You might be glad to hear that we've already done most of this small print decoding for you in our bills comparison guides. You're welcome!

  4. Go all-inclusive

    If you can, it will be cheaper and less of a hassle if you can come to an agreement with your landlord to include all bills in the overall figure for your monthly rent payments.

    It might be too late at this stage of the game, but well worth keeping in mind to ask the next time you're looking for a new place to rent.

  5. Take regular meter readings

    meter readingMake sure you take meter readings when you move in and when you move out.

    It's essential that you also do it multiple times throughout the year to make sure you're not being over- or undercharged.

    Imagine you end the year and find out that you've paid £30 too little each month – this could add up to a huge £360 bill that you won't have planned for! Ouch…

  6. Nip late payments in the bud

    Communication with your housemates is essential from the very beginning to the end of your housing contract. Calling a house meeting down the local pub on day one to discuss this stuff over a beer is a great way to sort out how you are going to split the bills without it seeming like a horrible task no one wants to agree to.

    Keep the communication going throughout the year and make sure that anyone who makes a late payment knows that they can't do it again, or it will affect everyone involved.

  7. Set up direct debits

    If you know how much your bill payments will be each month (eg £30 in a house of 6) then you could kindly ask everyone to set up a direct debit to your bank account for the princely sum of £5 every month.

    It will save you a lot of chasing up every 30 or so days.

    It's also worth noting that paying the bill companies by direct debit could save you a few bob too as often they will offer discounts to those who opt in to DD payments.

  8. Split the bills monthly

    This is a really important point to stress, especially with bill payments like water which are mostly taken every 3 months.

    It's best that you take money from your housemates or pay them each month as opposed to just when the bill comes through the letter box. The reason for this is that it helps you to budget and pay in smaller chunks, which is much kinder on the purse strings than being surprised with a bill when you least expect it.

Contract length: 9 vs 12 month

Bill-Contract-LengthFor some students, the minimum contract length for utilities can be a bit of a stinger.

If you plan on using your accommodation over summer, a 12 month contract can be pretty useful. If not, you'll will need to set up your bills as soon as possible (internet can take a while to set up) and a 9 month contract is probably your best option.

Suppliers tend to require minimum 12 month contracts, but if you do your homework you'll find that some providers will offer a variety of contract lengths ranging from 1 month to 18 months.

Just make sure you know how long you'll be signed up for before signing anything!

Look out for 9 month contracts

Unfortunately, it's pretty rare to get a 9 month contract – but it's certainly not impossible (check our comparisons)!

For contracts like gas and electricity and your TV Licence, it's possible to cancel with little or no charge after 9 months (you'll even be refunded months you don't use on your TV licence) but some phone, broadband and TV contracts have hefty charges for cancelling.

Beware of cancellation costs

There might be a great deal on a 12 or even 18 month contract compared to a rolling month-by-month contract. Just be aware that there can be cancellation costs involved (some will even force you to pay the remainder of the contract in full).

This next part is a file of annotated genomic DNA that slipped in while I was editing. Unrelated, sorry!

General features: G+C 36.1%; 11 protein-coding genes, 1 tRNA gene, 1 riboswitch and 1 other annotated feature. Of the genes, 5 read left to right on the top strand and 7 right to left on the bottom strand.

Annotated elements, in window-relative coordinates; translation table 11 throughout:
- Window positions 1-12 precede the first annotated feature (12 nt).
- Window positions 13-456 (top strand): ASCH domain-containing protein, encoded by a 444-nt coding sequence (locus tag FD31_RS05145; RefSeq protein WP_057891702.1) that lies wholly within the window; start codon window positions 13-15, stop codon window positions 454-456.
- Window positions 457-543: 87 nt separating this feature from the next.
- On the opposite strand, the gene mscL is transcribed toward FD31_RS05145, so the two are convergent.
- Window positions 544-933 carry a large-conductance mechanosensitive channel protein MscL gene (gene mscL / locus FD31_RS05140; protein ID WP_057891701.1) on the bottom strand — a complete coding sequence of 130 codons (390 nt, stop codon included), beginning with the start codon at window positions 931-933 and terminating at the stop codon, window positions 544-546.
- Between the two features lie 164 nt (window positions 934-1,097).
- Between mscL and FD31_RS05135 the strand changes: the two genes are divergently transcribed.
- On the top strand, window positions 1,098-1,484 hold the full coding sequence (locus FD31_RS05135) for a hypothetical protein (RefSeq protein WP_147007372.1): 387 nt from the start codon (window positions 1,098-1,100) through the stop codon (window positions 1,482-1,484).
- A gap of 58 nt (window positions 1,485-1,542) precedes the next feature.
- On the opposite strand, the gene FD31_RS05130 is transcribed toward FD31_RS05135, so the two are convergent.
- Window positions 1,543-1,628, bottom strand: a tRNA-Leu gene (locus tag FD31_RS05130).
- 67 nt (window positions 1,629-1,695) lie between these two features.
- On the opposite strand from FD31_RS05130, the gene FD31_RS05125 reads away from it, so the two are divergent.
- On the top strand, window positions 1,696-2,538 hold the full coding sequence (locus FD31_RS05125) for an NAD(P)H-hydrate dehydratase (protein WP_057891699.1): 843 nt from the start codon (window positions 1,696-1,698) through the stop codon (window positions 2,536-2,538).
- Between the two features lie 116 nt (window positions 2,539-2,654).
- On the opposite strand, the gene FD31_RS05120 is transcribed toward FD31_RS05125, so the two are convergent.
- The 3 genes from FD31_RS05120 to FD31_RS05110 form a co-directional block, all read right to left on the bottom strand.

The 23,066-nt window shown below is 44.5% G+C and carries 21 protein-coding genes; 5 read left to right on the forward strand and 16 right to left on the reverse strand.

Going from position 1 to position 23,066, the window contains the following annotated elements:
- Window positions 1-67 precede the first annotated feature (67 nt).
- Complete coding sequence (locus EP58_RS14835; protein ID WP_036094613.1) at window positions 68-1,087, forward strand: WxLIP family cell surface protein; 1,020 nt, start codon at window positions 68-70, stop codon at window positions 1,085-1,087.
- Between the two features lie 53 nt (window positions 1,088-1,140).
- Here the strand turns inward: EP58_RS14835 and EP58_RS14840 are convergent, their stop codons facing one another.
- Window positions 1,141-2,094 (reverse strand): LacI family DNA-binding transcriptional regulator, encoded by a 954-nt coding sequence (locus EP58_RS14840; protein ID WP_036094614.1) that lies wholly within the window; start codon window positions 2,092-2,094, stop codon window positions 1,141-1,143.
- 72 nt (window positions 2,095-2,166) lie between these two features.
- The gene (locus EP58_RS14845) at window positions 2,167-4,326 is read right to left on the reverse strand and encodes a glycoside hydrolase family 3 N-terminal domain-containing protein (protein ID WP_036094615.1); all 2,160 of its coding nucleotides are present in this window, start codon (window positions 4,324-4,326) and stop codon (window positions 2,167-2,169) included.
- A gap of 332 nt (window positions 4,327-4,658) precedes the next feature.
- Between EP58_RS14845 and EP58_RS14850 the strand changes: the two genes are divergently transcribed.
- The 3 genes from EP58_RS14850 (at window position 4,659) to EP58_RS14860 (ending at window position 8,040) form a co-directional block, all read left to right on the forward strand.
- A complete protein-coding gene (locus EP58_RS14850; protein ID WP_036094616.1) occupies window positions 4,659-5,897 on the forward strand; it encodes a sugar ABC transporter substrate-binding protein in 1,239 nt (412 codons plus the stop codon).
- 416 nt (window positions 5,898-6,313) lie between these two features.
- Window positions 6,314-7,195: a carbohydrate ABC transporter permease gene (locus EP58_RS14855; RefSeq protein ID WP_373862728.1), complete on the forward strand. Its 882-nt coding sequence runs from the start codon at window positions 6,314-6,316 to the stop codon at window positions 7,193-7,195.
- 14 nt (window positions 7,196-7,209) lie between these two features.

On the other hand, short-term contracts can have extra costs like higher installation fees, so our top tip is to calculate them as a full price for the entire year (rather than month by month). This way you can see which will be cheaper overall.

Luckily, we do all the calculations for you in our handy bills comparison guides.

Bills that are easy to forget

avoid overdraft chargesOther than your main utility bills, you will have a lot of things to consider when moving into your new home. Here are a few that tend to be overlooked:

TV Licence

If you plan on watching any TV on a television set, you'll need to get your hands on a TV licence. It's worth knowing that you now also need to have a licence to watch catch-up TV on BBC iPlayer as well, although there is a loophole that means most students don't have to pay up – find out more here.

A TV licence for a colour TV is currently £147 for the year.

If you only live in your property for 9 months then you can get a student TV licence refund by following the steps in our guide.

Student Council Tax

Full-time students are council tax exempt (wahoo!) but you need to make sure your local council is aware that you are students by applying for exemption – it doesn't just happen automatically!

If you're unsure about council tax, have a gander at our student council tax guide for the full deets.

Insurance

Your contents insurance is rarely ever included in your student accommodation rent, so you need to make sure you get insurance to cover your valuable items like your beloved laptop, mobile phone, etc.

If you're unlucky enough to get burgled during uni term then it's your responsibility and not that of the landlord to cover your items. Unfortunately, student houses are also a real target for criminals so it's well worth investing in some insurance.

We have a guide to the best student contents insurers here.

Next step! Setting up your bills

Ok, now you're pretty much a pro at this bills lark, you can go over to our main student bills page to sort out all the bills you need for your student digs.

The following utility guides have all the info you need find the best packages and make the biggest savings on your bills.

The main guides are:

Using all our great guides as resources, you'll quickly be a bills pro and be well equipped to make super savings when signing up for bills. And the skills you acquire now will be with you for life!